SICSA Future Cities Workshop

Mobility in the Future City

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Mobility in the Future City was a workshop within the SICSA Future Cities Challenge, organised on 4 May 2016 by Ewan Klein and Craig Macdonald.

Mobility in an urban context is no longer centred on cars. Both car use and ownership are decreasing, while walking, cycling, public transport and shared transport are coming to the forefront. At the same time, mobility services are increasingly bound up with ICT developments, such as real time information delivered via smartphones and mobility monitoring via IoT sensors. Reasons for travel are also changing, as the Internet impacts on both work and shopping. Despite these changes, congestion, accidents, air pollution and traffic-related carbon emissions remain significant problems. This workshop will focus on developing a holistic view of urban mobility that is both smart and sustainable.

SICSA Future Cities Challenge

Within the ‘Smart City’ agenda, development and investment are racing on at breakneck speed, leading to new infrastructures, applications and forms of management, industry and citizenship, but also creating problems of scale, choice, interoperability, openness, security and inclusivity. There is an ever-increasing set of databases, apps and infrastructures that people can choose from, use and extend – including the centralised systems of urban authorities and national government. The priority of SICSA Future Cities Challenge is to shift the focus away from a research view narrowly focused on academic computer science to one that is firmly embedded in a cross-disciplinary and cross-sectoral perspective on emerging future cities.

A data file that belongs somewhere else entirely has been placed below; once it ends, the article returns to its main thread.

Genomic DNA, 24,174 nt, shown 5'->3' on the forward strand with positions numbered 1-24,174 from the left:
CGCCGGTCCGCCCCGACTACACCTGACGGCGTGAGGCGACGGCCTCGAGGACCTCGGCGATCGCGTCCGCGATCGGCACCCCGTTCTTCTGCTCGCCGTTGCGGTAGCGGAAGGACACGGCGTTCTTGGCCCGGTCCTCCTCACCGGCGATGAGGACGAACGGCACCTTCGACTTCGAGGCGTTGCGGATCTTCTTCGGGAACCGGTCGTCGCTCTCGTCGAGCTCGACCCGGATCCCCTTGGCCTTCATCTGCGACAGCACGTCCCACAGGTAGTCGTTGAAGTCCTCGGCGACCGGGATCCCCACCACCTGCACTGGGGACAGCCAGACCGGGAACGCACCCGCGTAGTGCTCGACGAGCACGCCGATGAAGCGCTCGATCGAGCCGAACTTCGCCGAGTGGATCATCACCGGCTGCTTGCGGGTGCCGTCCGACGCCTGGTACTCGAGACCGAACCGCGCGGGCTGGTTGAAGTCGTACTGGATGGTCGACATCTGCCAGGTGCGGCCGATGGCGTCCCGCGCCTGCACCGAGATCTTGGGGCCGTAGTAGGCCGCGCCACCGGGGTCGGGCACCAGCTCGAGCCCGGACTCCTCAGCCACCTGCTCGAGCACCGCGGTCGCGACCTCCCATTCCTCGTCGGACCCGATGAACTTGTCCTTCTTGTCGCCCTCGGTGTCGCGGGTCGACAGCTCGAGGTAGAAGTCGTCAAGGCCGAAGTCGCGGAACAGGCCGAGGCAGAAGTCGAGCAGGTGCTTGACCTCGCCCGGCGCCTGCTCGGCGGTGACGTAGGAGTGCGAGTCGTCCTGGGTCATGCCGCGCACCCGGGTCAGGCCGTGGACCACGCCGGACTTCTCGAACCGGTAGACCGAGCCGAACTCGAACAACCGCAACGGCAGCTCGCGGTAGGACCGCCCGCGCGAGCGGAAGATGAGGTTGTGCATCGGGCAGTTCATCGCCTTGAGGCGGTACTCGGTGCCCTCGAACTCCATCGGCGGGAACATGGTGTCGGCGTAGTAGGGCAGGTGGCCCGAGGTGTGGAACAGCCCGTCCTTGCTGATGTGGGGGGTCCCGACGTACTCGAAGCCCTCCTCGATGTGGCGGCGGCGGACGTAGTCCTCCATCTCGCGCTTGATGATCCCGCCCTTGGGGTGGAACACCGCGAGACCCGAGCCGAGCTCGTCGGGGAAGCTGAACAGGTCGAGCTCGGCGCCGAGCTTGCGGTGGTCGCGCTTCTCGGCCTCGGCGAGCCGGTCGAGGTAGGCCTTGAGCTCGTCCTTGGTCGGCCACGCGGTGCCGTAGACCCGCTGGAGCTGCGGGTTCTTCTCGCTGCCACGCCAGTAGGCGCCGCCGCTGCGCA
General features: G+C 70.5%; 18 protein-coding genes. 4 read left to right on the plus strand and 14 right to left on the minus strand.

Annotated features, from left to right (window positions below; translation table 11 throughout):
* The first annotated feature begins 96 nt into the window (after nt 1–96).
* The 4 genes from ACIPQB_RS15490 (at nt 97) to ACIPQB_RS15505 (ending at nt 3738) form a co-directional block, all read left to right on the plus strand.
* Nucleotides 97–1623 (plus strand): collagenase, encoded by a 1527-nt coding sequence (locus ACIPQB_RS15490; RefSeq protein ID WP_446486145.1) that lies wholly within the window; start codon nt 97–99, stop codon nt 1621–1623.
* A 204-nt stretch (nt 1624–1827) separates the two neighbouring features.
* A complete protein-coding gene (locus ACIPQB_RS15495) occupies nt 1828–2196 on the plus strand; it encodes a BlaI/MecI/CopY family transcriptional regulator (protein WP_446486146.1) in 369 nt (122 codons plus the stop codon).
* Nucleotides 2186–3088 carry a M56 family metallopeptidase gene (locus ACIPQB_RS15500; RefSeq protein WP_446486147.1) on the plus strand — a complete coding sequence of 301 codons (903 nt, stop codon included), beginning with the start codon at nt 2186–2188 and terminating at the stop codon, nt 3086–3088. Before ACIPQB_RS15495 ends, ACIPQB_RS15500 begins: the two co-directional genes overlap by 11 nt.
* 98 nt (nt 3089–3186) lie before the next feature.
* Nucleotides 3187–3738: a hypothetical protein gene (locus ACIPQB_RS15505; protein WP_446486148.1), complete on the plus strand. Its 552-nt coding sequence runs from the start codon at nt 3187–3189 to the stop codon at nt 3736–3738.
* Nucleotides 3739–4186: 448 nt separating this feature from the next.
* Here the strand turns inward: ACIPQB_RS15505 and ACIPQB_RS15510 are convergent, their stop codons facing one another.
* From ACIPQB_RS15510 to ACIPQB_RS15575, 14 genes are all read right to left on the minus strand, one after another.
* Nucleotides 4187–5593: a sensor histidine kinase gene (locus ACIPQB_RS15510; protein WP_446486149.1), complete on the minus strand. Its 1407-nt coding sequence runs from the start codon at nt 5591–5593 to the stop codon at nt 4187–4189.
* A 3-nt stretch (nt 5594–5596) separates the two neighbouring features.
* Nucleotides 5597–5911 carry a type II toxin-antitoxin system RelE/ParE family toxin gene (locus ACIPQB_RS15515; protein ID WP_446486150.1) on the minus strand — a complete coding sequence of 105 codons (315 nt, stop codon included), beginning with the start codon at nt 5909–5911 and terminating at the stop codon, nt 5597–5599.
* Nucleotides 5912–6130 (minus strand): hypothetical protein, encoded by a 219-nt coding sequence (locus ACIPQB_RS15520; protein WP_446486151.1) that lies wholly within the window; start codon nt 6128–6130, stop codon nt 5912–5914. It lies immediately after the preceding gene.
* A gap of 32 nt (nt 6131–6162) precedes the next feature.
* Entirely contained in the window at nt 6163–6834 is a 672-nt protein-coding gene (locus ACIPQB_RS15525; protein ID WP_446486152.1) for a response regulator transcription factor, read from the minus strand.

Aim of the workshop

The aim of the workshop was to bring together different communities: researchers, policy makers, service providers and practitioners with relevant experience in mobility. We hoped that the workshop would help define a problem-centred research agenda that integrates the potential contribution of computer science to developing better mobility infrastructure in future cities.

Workshop Format

The workshop started with scene-setting presentations from experts that represent key aspects of urban mobility. This was followed by non-technical overviews of selected computer science approaches to the topic.

The rest of the workshop involved small groups of participants working together as multi-disciplinary teams to discover, define and develop ideas that can contribute to the research roadmap.

Programme

09:00-09:30 Registration and coffee

09:30-09:45 Welcome & Aims

09:45-10:30 Lightning Presentations:

  • George Lowder (Transport for Edinburgh): The Transport for Edinburgh Vision
  • Tom Rye (Napier University, Transport Research Institute): Organisational and governance challenges to improving urban mobility
  • Kenny Wiggins (driven2deliver): Mobility as a Service
  • Gordon McGregor (Spot Sensor Technologies): Clean Energy, Sustainable Transport and New Infrastructure – Helping Avoid Damaging Emissions in our Cities

10:30-10:45 Coffee

10:45-11:30 Lightning Presentations:

  • Simon Chapple (Datalytics Techology/UoE): IoT and LoRaWAN Infrastructure
  • Daniel Reijsbergen (School of Informatics, UoE): Probabilistic models for urban transportation systems
  • Michael Rovatsos (School of Informatics): No passenger left behind? Smart urban transportation between aggregation and personalisation.

11:30-12:15 Unconference-style idea generation and team formation

12:15-13:15 Lunch

13:15-15:00 Idea hacking

15:00-15:30 Coffee

15:30-16:15 Team presentations

16:15-16:30 Wrap-up